William Wordsworth
William Wordsworth William Wordsworth's poetry

About William Wordsworth
Critical essays on the poetry of William Wordsworth
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   The poetry of William Wordsworth has endured the tests of time and captured the imagination of millions over the centuries. "The World Is Too Much with Us" stands as one of Wordsworth's best-known works and is part of his Lyrical Ballads - a joint effort between himself and Samuel Taylor Coleridge. It was first conceived by Wordsworth and his sister, Dorothy while they were living near Coleridge. It was the belief of the two famous poets that poetry should endeavor to make the supernatural seem natural and the natural, supernatural. This principle is clearly seen in "The World Is Too Much With Us." Much of what Wordsworth tells the reader of his goals, his belief system regarding poetry, and his feelings toward nature in the "Preface to the Lyrical Ballads" is illustrated in this one particular sonnet.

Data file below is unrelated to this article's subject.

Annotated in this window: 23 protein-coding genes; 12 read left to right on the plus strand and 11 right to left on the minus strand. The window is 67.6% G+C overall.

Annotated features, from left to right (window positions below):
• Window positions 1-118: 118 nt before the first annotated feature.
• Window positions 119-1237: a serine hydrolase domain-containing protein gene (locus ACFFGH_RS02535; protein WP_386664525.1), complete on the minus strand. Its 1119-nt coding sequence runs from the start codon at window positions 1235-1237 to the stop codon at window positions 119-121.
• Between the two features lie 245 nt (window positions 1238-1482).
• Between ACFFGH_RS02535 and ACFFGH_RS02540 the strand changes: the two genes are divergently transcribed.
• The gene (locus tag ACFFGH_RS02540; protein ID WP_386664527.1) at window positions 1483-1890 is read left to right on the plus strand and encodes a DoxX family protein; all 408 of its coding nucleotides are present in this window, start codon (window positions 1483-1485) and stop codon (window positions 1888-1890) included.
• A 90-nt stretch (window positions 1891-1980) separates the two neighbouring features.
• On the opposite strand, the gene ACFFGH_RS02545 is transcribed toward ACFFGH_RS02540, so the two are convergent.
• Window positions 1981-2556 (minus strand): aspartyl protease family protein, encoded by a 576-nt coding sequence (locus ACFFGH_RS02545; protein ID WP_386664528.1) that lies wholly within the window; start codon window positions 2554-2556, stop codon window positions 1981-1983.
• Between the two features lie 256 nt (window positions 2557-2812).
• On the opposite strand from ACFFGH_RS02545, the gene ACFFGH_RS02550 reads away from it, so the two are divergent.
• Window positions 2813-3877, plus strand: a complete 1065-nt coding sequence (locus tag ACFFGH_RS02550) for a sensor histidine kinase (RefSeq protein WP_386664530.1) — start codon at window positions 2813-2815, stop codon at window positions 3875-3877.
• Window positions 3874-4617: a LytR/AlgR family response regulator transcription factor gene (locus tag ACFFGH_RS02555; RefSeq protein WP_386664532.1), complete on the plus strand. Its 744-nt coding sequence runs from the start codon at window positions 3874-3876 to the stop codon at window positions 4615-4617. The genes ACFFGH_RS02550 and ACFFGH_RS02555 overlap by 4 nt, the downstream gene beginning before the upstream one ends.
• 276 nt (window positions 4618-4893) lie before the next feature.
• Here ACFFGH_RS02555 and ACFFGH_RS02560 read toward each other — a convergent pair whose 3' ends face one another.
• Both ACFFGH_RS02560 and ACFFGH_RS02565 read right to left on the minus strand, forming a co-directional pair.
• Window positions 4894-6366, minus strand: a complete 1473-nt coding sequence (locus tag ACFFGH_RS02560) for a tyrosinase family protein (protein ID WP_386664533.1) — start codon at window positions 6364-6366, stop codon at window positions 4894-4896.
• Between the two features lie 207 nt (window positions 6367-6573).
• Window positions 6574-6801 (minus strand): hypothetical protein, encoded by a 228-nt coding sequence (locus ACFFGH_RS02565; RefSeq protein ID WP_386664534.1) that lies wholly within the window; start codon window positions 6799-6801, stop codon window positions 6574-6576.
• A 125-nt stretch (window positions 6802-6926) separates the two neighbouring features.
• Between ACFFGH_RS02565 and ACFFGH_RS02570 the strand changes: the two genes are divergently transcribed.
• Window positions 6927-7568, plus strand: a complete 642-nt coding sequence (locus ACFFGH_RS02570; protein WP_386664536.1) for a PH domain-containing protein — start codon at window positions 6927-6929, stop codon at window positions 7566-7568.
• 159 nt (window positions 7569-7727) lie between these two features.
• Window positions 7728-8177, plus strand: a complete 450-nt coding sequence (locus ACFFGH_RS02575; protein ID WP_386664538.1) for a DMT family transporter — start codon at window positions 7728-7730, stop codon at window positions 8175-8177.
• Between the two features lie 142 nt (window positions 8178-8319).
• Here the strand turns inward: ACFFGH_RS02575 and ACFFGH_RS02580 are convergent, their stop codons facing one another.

Wordsworth also felt that poetry should be the product of strong emotions on the part of the poet. He saw the process of creating poetry as developing from training and regulating feelings through long periods of contemplation that would serve to connect feeling to subjects of importance. He believed that a rapidly expanding population which caused industrial areas to be densely populated served to vulgarize taste and cause people to crave the extraordinary.. When literature developed to fulfill this desire on the part of the general public, it further contributed to grinding down the discriminating edges of man's natural sensitivity. Poetry such as "The World Is Too Much With Us" helps us see the conclusions its author has arrived at through contemplation about humanity's place in nature and the universe that caused him to have such strong emotion...

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